We all want success. For procurement professionals and managers looking for ways to track success and gauge their company’s performance, procurement metrics are indispensable.
However, procurement leaders today have been tasked with metrics that seem unattainable. How can we keep providing cost savings in a recessionary environment? We’ve seen more discussions on LinkedIn and in the Foundry than ever before about struggling with metrics and unattainable metrics.
The good news is, there are other metrics to track. Cost savings is not the only important factor in procurement today.
Why Are Procurement Metrics Important?
Think of metrics as a measuring stick of sorts. Essentially, they help you know if you are growing—and how much and where. We need to have them, and we need to track the most important ones — no matter how good or bad the news is.
Anyone in procurement will be familiar with the term KPI, an acronym that stands for Key Performance Indicators. A key performance indicator, or metric, is a measurable value that tracks everything related to the procurement of goods. This is valuable data that allows procurement departments to control and optimize things like the quantity, quality, costs, timing, and sourcing of purchasing processes to achieve optimum results.
According to cflow, KPIs
- Allow procurement managers to make data-driven process improvement decisions
- Help procurement managers to monitor, manage, and improve process performance
- Permit organizations to optimize and regulate their purchase expenses, quality, cost, and time
KPIs are powerful—and crucial—for companies, especially procurement. After all, it’s like the British mathematician Lord Kelvin said, “If you cannot measure it, you cannot improve it.”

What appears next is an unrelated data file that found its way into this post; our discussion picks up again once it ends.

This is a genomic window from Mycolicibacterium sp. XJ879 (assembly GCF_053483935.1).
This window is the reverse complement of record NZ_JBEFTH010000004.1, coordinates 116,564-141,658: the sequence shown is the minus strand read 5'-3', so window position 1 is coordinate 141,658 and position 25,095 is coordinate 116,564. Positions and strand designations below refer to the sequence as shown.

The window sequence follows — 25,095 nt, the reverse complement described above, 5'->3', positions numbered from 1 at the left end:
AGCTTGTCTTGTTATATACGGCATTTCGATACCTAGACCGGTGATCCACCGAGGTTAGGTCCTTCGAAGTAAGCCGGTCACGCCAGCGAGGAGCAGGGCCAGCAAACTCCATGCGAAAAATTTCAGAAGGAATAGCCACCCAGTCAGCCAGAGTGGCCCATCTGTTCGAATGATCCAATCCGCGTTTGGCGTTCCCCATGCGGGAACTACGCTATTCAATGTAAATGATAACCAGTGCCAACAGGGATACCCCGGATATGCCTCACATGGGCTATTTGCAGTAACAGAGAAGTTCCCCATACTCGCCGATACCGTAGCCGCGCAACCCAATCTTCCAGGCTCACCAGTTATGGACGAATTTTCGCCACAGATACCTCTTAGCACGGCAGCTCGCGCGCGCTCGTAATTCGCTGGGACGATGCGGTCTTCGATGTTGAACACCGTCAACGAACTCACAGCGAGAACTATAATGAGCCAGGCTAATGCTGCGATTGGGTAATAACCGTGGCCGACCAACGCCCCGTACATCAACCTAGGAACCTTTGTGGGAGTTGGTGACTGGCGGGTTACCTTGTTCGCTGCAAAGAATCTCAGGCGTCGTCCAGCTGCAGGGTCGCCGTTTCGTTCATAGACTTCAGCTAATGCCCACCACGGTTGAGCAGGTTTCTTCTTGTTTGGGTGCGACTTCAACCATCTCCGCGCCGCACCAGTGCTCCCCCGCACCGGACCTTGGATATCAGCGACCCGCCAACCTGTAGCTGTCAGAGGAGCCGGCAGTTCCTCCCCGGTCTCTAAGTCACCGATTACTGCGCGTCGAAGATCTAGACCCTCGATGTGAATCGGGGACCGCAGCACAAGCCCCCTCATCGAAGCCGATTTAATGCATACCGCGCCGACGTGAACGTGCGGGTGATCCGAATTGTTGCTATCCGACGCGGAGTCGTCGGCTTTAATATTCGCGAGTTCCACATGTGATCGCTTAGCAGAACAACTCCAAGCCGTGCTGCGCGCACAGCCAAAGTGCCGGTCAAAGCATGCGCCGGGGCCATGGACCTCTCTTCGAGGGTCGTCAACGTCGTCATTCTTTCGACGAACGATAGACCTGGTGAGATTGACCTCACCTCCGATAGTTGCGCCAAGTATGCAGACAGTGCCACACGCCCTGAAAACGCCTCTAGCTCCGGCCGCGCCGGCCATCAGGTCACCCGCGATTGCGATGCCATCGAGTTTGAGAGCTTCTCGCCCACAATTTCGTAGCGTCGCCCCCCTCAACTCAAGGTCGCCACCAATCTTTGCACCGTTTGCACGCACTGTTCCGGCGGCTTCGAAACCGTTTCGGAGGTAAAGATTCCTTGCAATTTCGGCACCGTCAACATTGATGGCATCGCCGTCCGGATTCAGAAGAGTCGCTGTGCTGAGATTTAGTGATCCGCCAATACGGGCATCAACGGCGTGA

Remember, success is defined by way more than cost savings. And the procurement function that isn’t futureproofing their supply chain to withstand disruptions will be the one with poor KPIs. If you’re trying to avoid bad conversations with the C-Suite diversifying your KPIs and scorecards is key.
15 Key Procurement Metrics You Should Be Tracking
Compliance rate helps you understand if your suppliers are fulfilling your requirements. It’s important to know that your vendors are adhering to their contracts and your company’s policies. This compliance is crucial, especially when it comes to your legal security.
But it also affects your spend. If a vendor’s compliance rates fall, the opposite effect can be said of your indirect and maverick spend—which could rise. To avoid this and improve the compliance rate, it’s essential to have a failsafe purchasing contract with defined penalties.
Number of Suppliers
This KPI helps you track your level of dependency on your suppliers. If you only have a few, your dependence on the reliability, quality, etc., of each is high. This was not always necessarily bad, but if the COVID era taught us anything, it’s that things can happen, and we need to be prepared with the ability to pivot, not solely depending on one or two vendors.
Purchase Order Cycle Time
This KPI is one of the best when it comes to tracking efficiency. Starting from the second an order is placed for products or services, up until those goods or services are received, this KPI lets you know how you are doing. Of course, faster is almost always better, assuming quality isn’t neglected in the process.
Why? Because delays can be quite costly. Have you ever held up production because of a missing screw? Certain car manufacturers have, and it cost a fortune.
Monitoring order cycle time is particularly useful in helping you know who to address your urgent orders to. You’ll, of course, want to choose the vendors who are operating at the top of their games and have the lowest cycle time getting products or services from A to Z in fast—and working—order.
Supplier Quality Rating
This KPI helps you analyze the quality of your suppliers, which covers a wealth of specific criteria. Mainly, however, it all comes down to cost versus quality and that this equation aligns with your ideals.